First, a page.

How’s your tagline? Is your messaging the best it can be? Does it cement your nonprofit firmly in the hearts, minds, schedules and wallets of your audiences?
Our friend Nancy Schwartz of the Getting Attention blog and e-newsletter won’t be satisfied until every nonprofit answers “yes” to these questions. Last week she took a giant leap towards her goal by releasing the Nonprofit Tagline Database.
Effective taglines and messaging are important to communicate the goals of your program to your volunteers. If they feel connected to the message, they’ll stay connected to the program.
Below are examples of nonprofits in the database who have branded their missions or their programs with volunteer-focused taglines:
What is the Nonprofit Tagline Database?
The database is a new resource for nonprofits to help us craft and hone our messaging, and contains over 4,800 real-life tagline examples. The content comes from submissions to the annual Getting Attention Nonprofit Tagline Awards, the winners of which were announced in October. Launched along with the Database is the 2011 Nonprofit Tagline Report, a guide for making messaging work.
How Should We Use the Nonprofit Tagline Database?
I’ve spent some time exploring the Database and it’s an impressive collection of taglines. Nonprofits can use it to get ideas for employing specific words or phrases in our messaging and for comparing our ideas to taglines of similar organizations.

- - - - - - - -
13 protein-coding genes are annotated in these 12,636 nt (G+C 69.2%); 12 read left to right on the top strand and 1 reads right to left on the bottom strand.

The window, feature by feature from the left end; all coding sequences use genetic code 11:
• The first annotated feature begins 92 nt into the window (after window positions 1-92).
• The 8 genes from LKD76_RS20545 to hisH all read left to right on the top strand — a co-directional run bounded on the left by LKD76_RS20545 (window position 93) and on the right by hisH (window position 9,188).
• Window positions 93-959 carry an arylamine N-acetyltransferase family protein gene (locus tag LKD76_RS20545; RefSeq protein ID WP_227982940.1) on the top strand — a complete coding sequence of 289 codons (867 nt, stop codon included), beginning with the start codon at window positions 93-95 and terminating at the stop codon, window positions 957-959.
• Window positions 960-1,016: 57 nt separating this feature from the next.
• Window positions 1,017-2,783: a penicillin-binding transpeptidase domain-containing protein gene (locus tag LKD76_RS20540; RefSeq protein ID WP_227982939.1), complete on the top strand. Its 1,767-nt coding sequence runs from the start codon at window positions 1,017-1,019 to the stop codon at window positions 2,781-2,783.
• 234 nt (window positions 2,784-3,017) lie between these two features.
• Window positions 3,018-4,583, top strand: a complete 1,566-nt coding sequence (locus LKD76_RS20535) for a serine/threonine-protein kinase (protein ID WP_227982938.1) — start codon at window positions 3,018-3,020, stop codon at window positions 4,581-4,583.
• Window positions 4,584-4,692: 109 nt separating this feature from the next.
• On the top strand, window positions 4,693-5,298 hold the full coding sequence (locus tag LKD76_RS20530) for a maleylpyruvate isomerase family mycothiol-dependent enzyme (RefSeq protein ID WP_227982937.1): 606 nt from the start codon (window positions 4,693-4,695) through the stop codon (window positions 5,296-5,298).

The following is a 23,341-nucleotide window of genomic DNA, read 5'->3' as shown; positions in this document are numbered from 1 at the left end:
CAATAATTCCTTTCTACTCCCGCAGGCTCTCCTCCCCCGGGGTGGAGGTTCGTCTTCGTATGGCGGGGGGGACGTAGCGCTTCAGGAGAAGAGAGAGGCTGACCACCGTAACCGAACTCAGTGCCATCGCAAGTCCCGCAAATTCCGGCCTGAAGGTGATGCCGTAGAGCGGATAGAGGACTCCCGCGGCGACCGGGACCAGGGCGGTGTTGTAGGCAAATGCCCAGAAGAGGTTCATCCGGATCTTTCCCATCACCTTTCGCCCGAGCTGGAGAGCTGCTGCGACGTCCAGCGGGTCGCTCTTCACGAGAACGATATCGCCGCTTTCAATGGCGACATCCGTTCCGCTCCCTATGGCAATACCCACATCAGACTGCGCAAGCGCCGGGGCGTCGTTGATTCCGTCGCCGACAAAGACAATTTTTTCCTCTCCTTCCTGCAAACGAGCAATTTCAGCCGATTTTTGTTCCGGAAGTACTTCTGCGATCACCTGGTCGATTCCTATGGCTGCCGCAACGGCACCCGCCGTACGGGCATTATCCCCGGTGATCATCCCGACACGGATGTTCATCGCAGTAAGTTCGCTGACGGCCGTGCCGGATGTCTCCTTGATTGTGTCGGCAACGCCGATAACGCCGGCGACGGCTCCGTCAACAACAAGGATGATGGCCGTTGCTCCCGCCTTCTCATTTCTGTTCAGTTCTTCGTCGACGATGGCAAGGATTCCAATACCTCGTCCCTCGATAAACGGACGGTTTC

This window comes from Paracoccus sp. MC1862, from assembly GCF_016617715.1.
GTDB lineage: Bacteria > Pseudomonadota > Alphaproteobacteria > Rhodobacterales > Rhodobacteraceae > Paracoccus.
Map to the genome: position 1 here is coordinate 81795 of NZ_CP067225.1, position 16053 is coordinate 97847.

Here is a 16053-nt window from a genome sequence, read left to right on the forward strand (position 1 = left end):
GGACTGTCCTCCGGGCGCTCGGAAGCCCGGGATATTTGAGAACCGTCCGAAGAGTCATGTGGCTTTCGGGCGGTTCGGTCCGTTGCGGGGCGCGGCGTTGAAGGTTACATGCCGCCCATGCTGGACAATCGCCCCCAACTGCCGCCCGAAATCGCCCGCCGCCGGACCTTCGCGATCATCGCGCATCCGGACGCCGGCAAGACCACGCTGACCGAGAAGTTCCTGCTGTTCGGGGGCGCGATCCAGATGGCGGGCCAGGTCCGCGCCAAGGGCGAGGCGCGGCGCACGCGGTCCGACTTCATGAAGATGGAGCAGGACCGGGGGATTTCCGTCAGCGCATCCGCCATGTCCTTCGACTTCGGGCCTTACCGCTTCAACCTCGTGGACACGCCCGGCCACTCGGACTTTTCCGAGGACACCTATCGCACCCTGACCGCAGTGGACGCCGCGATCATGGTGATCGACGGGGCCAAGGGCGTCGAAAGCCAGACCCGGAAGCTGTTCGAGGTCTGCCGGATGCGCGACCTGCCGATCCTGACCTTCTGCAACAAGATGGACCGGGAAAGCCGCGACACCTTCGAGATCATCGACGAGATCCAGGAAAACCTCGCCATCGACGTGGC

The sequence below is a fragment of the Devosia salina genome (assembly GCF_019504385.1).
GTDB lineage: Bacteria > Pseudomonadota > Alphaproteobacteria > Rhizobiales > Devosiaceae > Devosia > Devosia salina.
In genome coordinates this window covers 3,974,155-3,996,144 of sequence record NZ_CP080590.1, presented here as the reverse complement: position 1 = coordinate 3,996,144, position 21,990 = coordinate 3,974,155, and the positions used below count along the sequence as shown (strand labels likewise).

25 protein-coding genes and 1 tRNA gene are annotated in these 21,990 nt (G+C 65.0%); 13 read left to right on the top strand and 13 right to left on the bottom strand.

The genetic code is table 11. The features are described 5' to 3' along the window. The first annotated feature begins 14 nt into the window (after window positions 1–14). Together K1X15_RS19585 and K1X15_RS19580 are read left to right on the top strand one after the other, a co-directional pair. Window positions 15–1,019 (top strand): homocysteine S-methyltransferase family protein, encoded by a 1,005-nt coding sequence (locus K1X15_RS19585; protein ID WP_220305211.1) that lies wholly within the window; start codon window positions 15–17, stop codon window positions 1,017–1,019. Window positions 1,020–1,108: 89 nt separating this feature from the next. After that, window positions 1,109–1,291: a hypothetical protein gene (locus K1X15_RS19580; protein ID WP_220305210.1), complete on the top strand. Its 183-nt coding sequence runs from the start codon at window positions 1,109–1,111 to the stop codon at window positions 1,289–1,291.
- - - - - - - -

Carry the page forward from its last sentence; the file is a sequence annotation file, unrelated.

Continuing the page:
There are two ways to approach the Database. You can browse by type of tagline (organizational, program, fundraising, or special event), by the winners of the Tagline Awards, and by categories such as Arts & Culture, Civic Benefit, and Health & Sciences. If you have more of an idea of what you’re looking for, you can create customizable searches with keywords,.
One useful feature is the ability to download the lists you’re perusing to your computer as Excel or Word documents. This makes the Database a great tool for nonprofits that are conducting longer-term branding projects.
A note of caution: be careful not to get sucked in by the thousands of witty taglines, or you’ll suddenly look up from your desk four hours later, head into a meeting, and begin spouting the tagline from that nonprofit that works with homeless kittens. Believe me, it’s a real risk.
Click here to gain free access to the Nonprofit Tagline Database and the 2011 Nonprofit Tagline Report.